Train to Marikuppam

Train to Marikuppam

There were seven of us going back to KGF during the summer holidays. We always travelled third class. If there was a fourth class, we would have opted for that. The journey by the Marikuppam passenger train took many hours with friendly stops at whichever spot passengers wished to alight. Bowringpet – now renamed Bangarapet - was a long break to allow them to visit friends and relations scattered around the railway station. Every one on that train knew everyone else. The guard, the station master, the ticket collector, the engine driver. And of course, most of us who belonged to that small mining town. We were one large family in that train.

When we left Krishnarajapuram and entered Malur, our assorted tiffin boxes were opened. The friendly ‘achare’ in the hostel kitchen would have packed all the left overs from the morning, knowing we would be hungry within minutes of starting the journey. Once the food was eaten and the tiffin boxes scraped dry, the more talented among us would regale our co-passengers with a free concert. Noone felt inhibited. No one demanded attention. It was a spontaneous sharing of friendliness and joy. We emulated all the favourite filmstars of those golden years. KL Saigal, Pankaj Mullick, Leela Chitnis, Ashok Kumar. The four hours in that slow chugging passenger train just flew.

Once we entered the land of the gold mines, we collected our bags and got ready to jump out of the train at various stops. Bharathi and Nagaratna would alight in Oorgaum station. You could see their red roofed cottages from the train. Dipti and Premi got off at the Champion Reef to walk through the tram lines and reach their houses. Kshama, Ramani and I carried on to the final destination – Marikuppam, where the friendly guard waved his green flag to us with a broad grin.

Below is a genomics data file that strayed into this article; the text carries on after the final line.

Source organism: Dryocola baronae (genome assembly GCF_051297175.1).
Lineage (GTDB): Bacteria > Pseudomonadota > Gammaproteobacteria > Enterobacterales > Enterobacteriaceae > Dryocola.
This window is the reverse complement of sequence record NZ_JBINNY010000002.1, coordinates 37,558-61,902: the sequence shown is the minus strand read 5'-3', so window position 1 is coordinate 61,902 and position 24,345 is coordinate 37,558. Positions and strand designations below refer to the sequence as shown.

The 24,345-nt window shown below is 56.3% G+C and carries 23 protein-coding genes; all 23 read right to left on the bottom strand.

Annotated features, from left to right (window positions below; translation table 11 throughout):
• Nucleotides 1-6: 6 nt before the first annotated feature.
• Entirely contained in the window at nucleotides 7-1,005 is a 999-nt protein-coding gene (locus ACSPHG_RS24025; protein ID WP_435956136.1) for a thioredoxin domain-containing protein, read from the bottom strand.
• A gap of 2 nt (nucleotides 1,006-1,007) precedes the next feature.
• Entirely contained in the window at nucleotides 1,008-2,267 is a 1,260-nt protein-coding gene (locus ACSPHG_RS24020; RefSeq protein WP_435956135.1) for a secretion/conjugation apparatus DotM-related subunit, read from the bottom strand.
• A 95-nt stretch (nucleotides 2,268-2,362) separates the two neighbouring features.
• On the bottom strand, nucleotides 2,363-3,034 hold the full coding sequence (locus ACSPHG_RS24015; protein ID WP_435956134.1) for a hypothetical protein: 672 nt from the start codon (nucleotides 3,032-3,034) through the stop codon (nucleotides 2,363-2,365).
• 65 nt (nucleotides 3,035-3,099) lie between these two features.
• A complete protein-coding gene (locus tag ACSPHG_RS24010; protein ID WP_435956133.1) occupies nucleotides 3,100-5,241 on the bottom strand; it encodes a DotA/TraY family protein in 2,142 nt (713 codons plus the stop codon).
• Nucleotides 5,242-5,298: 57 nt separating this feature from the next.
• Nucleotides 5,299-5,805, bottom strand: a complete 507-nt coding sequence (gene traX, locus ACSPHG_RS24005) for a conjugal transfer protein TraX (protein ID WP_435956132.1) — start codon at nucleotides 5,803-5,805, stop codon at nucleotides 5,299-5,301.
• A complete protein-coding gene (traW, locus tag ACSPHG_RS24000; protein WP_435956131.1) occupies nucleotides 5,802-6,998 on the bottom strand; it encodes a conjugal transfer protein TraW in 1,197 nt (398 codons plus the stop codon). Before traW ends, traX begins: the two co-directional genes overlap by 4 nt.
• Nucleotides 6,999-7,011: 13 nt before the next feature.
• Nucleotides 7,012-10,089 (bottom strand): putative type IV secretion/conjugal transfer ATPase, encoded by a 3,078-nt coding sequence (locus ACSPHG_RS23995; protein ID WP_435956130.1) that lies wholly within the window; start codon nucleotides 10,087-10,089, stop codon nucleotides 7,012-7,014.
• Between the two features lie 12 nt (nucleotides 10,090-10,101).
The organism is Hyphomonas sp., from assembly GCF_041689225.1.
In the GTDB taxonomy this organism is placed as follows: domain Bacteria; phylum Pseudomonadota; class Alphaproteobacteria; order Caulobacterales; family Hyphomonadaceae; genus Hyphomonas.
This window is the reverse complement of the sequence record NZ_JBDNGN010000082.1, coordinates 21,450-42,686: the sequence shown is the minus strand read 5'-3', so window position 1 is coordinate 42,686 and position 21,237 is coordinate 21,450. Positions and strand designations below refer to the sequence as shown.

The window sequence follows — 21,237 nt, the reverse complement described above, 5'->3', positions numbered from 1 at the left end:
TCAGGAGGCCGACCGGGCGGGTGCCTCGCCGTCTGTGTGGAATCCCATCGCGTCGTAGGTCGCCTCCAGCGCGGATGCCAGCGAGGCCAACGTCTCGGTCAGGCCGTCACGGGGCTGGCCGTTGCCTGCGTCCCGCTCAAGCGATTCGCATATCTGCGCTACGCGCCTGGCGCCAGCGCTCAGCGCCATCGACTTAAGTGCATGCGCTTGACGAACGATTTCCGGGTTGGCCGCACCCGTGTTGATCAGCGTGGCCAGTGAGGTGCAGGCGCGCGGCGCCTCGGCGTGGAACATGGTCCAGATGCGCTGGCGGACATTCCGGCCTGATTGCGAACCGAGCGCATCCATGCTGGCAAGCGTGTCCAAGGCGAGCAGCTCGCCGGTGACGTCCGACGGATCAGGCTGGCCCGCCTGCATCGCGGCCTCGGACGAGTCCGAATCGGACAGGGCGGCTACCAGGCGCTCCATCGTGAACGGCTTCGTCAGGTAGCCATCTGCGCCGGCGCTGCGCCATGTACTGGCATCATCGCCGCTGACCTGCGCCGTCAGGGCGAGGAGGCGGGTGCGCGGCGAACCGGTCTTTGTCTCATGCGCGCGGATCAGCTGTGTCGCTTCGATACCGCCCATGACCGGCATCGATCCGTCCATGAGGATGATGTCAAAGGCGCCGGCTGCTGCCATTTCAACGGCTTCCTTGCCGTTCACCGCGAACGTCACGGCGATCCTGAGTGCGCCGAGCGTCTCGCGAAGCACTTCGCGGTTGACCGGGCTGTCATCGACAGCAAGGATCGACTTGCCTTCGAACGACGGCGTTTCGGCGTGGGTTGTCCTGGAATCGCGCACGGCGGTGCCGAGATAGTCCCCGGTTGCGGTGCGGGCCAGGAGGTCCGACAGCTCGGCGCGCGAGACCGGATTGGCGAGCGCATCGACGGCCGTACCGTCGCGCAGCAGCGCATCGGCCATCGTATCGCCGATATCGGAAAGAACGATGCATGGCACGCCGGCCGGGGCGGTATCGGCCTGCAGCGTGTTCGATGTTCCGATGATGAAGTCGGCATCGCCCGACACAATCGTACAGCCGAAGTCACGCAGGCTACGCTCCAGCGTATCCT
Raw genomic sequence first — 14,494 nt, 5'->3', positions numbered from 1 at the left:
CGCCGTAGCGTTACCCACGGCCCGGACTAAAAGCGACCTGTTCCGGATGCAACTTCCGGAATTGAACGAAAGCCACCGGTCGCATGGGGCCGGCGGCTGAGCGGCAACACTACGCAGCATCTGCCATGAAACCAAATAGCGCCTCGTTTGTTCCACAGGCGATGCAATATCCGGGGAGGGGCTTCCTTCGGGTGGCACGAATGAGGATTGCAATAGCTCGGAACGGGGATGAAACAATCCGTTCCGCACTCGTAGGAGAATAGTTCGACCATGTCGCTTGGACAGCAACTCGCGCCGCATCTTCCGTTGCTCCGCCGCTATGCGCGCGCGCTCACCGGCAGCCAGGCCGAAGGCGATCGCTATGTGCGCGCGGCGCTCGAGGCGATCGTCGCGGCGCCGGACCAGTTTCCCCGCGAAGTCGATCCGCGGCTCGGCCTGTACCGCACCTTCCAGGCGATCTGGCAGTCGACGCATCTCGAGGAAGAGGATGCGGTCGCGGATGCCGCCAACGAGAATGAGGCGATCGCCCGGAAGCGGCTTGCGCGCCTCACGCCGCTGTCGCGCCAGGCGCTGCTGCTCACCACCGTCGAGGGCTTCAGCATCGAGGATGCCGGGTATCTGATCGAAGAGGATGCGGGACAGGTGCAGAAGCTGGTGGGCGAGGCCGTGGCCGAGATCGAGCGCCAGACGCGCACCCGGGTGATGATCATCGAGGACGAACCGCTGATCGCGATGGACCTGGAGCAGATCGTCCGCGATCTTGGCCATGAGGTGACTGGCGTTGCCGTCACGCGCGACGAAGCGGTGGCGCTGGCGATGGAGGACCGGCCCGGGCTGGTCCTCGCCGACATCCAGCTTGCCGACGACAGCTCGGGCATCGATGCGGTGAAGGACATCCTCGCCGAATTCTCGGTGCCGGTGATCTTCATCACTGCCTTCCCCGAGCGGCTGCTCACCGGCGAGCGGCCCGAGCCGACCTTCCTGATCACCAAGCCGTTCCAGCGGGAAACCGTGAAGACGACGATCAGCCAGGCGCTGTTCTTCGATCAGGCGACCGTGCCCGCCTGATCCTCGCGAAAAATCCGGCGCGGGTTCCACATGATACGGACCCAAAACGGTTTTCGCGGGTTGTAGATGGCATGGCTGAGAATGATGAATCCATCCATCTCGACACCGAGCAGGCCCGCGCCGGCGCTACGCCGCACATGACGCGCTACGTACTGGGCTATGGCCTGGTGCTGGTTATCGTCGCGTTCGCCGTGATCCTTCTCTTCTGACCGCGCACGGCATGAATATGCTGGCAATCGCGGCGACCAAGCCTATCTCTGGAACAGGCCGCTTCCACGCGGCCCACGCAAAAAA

“Has no one come to receive you ?” he would ask. But, there was old faithful Yakoob waiting for us on the platform with umbrellas and raincoats – in case it rained! The engine driver waited patiently until we disembarked before taking the small train to the train shed. The station master – a wrinkled ageless entity – ambled up to us asking when our holidays would be over. He knew we would return to the same station after twelve weeks. It was a happy homecoming.

When I read about the scare in the passenger train to Marikuppam this morning, I remembered the engine driver, the ticket collector, the guard and the station master of that time long, long ago. I am sure they would have gaped innocently if told there was a bomb in the train. Such things just didn’t happen in their small world.